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About singaeger

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  1. Parking on the side of the road, I've fitted an simple keyed ignition switch in the ignition circuit. if left for longer periods I remove the steering wheel if longer still, I remove the rotor arm, battery, and sometimes one or two the wheels to be stored elsewhere
  2. Attended last years event at North Weald. Was a really enjoyable day and well worth making the effort
  3. Thefollowing extracts are from the home office Guide on Firearms Licensing Law April 2016. I suggest that anyone fromoutside the UK should not attempt to bring deactivated weapons as they arelikely to have trouble if inspected at the border. EU Firearms Deactivation Regulation 2.21 An EU ImplementingRegulation establishing common guidelines on deactivation standards andtechniques for ensuring that deactivated firearms are rendered irreversiblyinoperable will come into force on 8 April 2016. This places a new level ofstandard for deactivating firearms across the EU. The new standards shall notapply to firearms deactivated prior to 8 April 2016 (when the Regulation comesinto effect) unless those firearms are transferred to another Member State orplaced on the market. The Proof Houses will be applying these standards tofirearms submitted to them on or after 8 April 2016. A link to the Implementing Regulation 2015/2403 is attached here. 2.22 Further informationwill be made available on the .GOV website. A link to the firearms pages isattached: https://www.gov.uk/guidance/firearms-licensing-police-guidance Deactivated Firearms 28.11 CommissionImplementing Regulation (EU) 2015/2403 introduced EU-wide standards fordeactivated firearms and an EU Deactivation Certificate. To ensure thatdeactivated firearms are compliant with this legislation, from 8th April 2016,an import licence will be required for the import or transfer into the UK of adeactivated firearm. There is no exemption from the need for an import licencefor deactivated firearms manufactured on or before 31 December 1899. An importlicence will be required for each shipment along with a transfer licence issuedby the exporting Member State. The only acceptable proof that a firearm isdeactivated is an EU Deactivation Certificate. No other DeactivationCertificate will be accepted. 28.12 Re-enactors willbe able to apply for a three year import licence provided you have the new EUCertificate of deactivation and are a member of a re-enactment society when youattend the overseas re-enactment event. Separate import licences will berequired for EU and non-EU events
  4. Responce from Catherine Bearder MEP................ Dear Constituent, Thank you for your email about possible changes to firearms regulation in the European Union (EU). The European Commission has recently announced two sets of proposals about firearms. Firstly, on 2nd December the Commission adopted a package of measures to step up the fight against terrorism and the illegal trafficking of firearms and explosives. Although I would welcome more details on the plans, I am minded to support these proposals. However, there are also plans announced in November that are more wide ranging and, judging by the amount of correspondence I have received since, not supported by many people. The Commission has tabled proposals to amend the Firearms Directive to make it more difficult to acquire firearms, including deactivated firearms by: - Stricter conditions for the online acquisition of firearms, to avoid the acquisition of firearms, pieces thereof or munition through the Internet; - Stricter rules to ban certain semi-automatic firearms, which move from Category B to Category A and will not, under any circumstances, be allowed to be held by private persons, even if they have been permanently deactivated; - The inclusion of blank-firing weapons (e.g. alarm, signaling, life-saving weapons) in the scope of the Directive, because of their potential to be transformed into firearms. - Further restrictions to the use and circulation of deactivated firearms. National registries should keep records of deactivated firearms and their owners. Under no circumstances will civilians be authorised to own any of the most dangerous firearms falling under Category A (e.g. a Kalashnikov), which is currently possible if they have been deactivated. The enforcement of the ban is a national responsibility, and Member States have all necessary tools at their disposal including the destruction of illegally held deactivated arms; - Collectors, as defined by national law, are currently excluded from the scope of the Directive. The Commission is proposing today to change this, since collectors have been identified as a possible source of traffic of firearms. In the future, collectors will have the possibility to acquire firearms, but subject to the same authorisation/declaration requirements as private persons. - Brokers will be brought into the scope of the Directive, since they provide services similar to those of dealers. Member States will have to introduce regulation covering the registration, licensing and/or authorisation of brokers and dealers operating within their territory. The Commission also wants tighter rules on marking of firearms to improve the traceability of weapons by making them harder to erase (e.g. by affixing markings on the receiver), extending the obligation to imported firearms and clarifying on which components the marking should be affixed. Member States will have to keep the data until the destruction of the firearm (i.e. not only for 20 years as currently the case) – and better exchange of information between Member States, for example on any refusal of authorisation decided by another national authority, interconnection of national registers to ensure full European cooperation, and obligations for dealers and brokers to connect their registers to national registers. Regarding deactivation, this package of measures also includes an Implementing Regulation imposing stringent minimum common guidelines for the deactivation of firearms which will render reactivation much more difficult. The Firearms Directive specifies that weapons which have been rendered unfit for use are no longer considered firearms but pieces of metal which can move freely within the internal market without authorization/declaration. However, recent experience shows that deactivated arms can be illegally reactivated by using pieces from other deactivated arms, home-made pieces or pieces acquired via the Internet. The fact that there is no harmonised way to deactivate weapons across the EU increases the security risk. To solve this problem, the Commission has prepared a Regulation that sets out common, strict, harmonised criteria on how Member States must deactivate weapons so they are rendered unfit to use. This is complemented by the ban on the possession of Category A firearms – even when they are deactivated. The Implementing Regulation is based on the criteria for deactivation developed by the Permanent International Commission for the Proof of Small Arms (the CIP). The Commission has been negotiating this Implementing Regulation with Member States since April 2015 in the context of the comitology procedure, with discussions intensifying in the last few weeks. The draft text sent to Member States on Friday 13 November was adopted in committee on 18 November, following which the College adopted the implementing act on the same day. In summary, the proposed revision of the Firearms Directive will debated by European Parliament and Council in the near future. I understand the Commission are hoping its plans will be approved and come into effect by July 2016. I can assure you I will be monitoring the proposals closely. Although I think the EU needs to play its part in the fight against crime and terrorism, I will not support over-regulation and a knee-jerk reaction. Yours sincerely, Catherine Bearder MEP Liberal Democrat member of the European Parliament for the South East of England Constituency Office 27 Park End Street Oxford OX1 1HU +44 1865 249838 http://www.bearder.eu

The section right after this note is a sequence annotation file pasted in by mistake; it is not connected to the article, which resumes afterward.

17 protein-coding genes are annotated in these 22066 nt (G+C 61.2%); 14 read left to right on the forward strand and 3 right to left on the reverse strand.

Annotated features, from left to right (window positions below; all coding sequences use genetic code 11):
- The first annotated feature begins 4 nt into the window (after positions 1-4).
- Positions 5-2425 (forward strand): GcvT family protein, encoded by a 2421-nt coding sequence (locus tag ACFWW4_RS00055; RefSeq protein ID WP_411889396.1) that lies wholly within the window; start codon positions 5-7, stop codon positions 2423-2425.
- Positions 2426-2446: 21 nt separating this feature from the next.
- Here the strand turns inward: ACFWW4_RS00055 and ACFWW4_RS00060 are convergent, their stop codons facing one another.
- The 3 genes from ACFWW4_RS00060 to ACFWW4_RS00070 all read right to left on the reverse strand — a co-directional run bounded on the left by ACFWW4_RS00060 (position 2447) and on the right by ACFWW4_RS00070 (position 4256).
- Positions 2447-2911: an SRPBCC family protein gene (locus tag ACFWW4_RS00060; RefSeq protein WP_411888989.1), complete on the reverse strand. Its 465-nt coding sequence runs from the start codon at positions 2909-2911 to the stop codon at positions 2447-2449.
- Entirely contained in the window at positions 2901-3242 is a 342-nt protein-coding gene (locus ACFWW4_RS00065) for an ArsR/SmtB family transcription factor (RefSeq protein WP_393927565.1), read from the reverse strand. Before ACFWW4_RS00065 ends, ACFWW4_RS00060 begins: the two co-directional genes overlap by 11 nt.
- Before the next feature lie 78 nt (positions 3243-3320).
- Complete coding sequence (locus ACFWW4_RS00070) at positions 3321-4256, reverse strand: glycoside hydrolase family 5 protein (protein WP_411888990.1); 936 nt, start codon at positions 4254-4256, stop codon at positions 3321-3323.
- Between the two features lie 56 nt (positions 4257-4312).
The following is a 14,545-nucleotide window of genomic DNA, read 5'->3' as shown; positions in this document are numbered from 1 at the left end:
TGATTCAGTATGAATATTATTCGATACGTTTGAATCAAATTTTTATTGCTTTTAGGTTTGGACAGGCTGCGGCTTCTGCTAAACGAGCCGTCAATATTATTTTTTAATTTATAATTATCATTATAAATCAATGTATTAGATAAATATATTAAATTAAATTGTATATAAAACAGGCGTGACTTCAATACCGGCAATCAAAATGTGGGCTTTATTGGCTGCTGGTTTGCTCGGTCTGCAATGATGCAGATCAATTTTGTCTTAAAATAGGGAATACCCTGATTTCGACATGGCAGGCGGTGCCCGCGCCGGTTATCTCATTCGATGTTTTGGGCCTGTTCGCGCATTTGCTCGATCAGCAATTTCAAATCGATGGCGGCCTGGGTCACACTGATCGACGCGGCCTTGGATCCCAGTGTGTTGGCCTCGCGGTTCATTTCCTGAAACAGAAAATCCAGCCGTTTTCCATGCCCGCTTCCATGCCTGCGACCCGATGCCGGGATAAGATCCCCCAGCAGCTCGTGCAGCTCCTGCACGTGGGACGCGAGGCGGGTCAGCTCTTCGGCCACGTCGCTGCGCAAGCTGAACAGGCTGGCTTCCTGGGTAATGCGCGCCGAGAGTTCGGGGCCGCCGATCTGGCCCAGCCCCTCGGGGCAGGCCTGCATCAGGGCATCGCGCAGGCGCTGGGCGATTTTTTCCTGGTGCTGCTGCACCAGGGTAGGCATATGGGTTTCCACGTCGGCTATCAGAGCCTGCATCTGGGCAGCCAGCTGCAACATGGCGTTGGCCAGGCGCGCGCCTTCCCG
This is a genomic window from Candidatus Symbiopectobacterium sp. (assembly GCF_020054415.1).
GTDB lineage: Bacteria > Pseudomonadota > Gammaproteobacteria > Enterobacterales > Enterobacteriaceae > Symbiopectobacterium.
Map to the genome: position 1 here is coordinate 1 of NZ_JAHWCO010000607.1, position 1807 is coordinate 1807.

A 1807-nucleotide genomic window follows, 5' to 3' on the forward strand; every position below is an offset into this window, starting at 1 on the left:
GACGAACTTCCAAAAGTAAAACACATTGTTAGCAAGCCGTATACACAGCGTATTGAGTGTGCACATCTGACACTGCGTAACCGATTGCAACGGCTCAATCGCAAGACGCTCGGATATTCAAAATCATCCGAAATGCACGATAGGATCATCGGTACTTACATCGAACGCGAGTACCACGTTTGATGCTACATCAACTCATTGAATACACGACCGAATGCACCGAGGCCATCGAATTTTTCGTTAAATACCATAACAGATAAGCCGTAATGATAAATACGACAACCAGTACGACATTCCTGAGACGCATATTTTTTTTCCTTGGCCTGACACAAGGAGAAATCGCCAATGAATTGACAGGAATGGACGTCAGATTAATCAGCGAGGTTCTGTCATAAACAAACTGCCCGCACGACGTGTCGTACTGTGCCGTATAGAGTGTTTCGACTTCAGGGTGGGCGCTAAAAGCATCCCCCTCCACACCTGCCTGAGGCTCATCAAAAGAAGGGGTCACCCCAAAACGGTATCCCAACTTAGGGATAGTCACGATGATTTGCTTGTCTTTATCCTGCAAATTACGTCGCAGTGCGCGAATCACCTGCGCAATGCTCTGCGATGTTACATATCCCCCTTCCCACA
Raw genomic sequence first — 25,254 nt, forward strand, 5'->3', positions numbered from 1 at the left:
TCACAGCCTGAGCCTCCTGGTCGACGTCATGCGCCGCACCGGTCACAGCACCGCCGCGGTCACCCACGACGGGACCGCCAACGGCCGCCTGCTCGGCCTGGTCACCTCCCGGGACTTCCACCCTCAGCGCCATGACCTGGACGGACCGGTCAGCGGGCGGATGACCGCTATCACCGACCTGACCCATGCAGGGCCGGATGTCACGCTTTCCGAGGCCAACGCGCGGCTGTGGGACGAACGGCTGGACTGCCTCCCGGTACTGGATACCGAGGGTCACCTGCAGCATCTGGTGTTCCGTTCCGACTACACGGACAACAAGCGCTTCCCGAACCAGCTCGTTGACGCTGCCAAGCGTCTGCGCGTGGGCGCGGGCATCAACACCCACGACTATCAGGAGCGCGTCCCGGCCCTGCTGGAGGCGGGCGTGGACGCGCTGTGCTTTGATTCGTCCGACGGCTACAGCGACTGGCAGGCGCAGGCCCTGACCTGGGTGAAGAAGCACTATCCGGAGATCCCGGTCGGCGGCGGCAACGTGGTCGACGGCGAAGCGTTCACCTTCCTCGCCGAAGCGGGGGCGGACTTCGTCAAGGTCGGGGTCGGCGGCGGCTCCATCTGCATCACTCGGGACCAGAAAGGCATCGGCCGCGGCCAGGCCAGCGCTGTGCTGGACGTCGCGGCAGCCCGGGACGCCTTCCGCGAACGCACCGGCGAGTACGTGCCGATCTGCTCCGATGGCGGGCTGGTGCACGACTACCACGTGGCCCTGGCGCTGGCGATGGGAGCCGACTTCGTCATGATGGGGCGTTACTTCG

5. The BASC now have a terrific link to an auto generating email to all your local MPs regarding the proposed EU Firearms Directive change fiasco. The body text of the email is very shooter/hunter biased but you can make as many changes as you want (to include deactivated firearms, re-enacting and airsoft hobbies for example) but if you don't want to make changes that is okay too. Main thing is that as many emails get sent to these MPs as possible http://e-activist.com/ea-action/action?ea.client.id=1979&ea.campaign.id=47315
  6. How many photos of dingos in service do the RCA museum have? might be interested in a swap photos for a rotor....I have a few spare. does it need to be the Rev limiter type I also have the fixed alternative cheers 'Singe' http://www.daimler-fighting-vehicles.co.uk/
  7. Any chance a posting something generic here that we all can use as a basis of our own assesmnent? thanks singe
  8. Here a thread with photos of em http://hmvf.co.uk/forumvb/showthread.php?46928-WW2-British-Airbourne-Handcart-wheels&p=425323#post425323 im in Dartford Kent.
  9. I've got two airborne wheels if these are of any use
  10. What happens if you give the fuel pump a few squeezes with the priming lever? does that not push a few more drops of fuel past the valve
  11. Rick are these you new helpers? http://commons.m.wikimedia.org/wiki/Category:Auxiliary_Territorial_Service#/image/File:Auxiliary_Territorial_Service_(ATS)_women_working_on_a_Churchill_tank_at_a_Royal_Army_Ordnance_Corps_depot,_10_October_1942._H24517.jpg
  12. Just to clarify. with my carb fitted and plugs and timing reset it had a very crisp throttle response with no hesitancy what'soever. with the original carb, it. accelerated but more sluggishly and appeared to have a flat spot from low rev acceleration. Swapped my float bowl (where most of the jets live) and made of noticeable difference. After changing the seal in the carb top and replacing the original float bowl things were better but still not as good as my carb. However drove it down the lane quite easily and as final test pulled away from a standing start in 4th gear. The engine pulled cleanly through the revs with no problem so the car is quite drivable. I understand it had before only managed 100 feet before it conked out before. with regards the plug these were the original lodges with WD stamps.... God knows how long they had been in the engine and no wonder they were not helping the engine to run well. thanks for an entertaining day Mike & Chris (and free fry up from your mother in law). If you need any help again please get in touch. Singe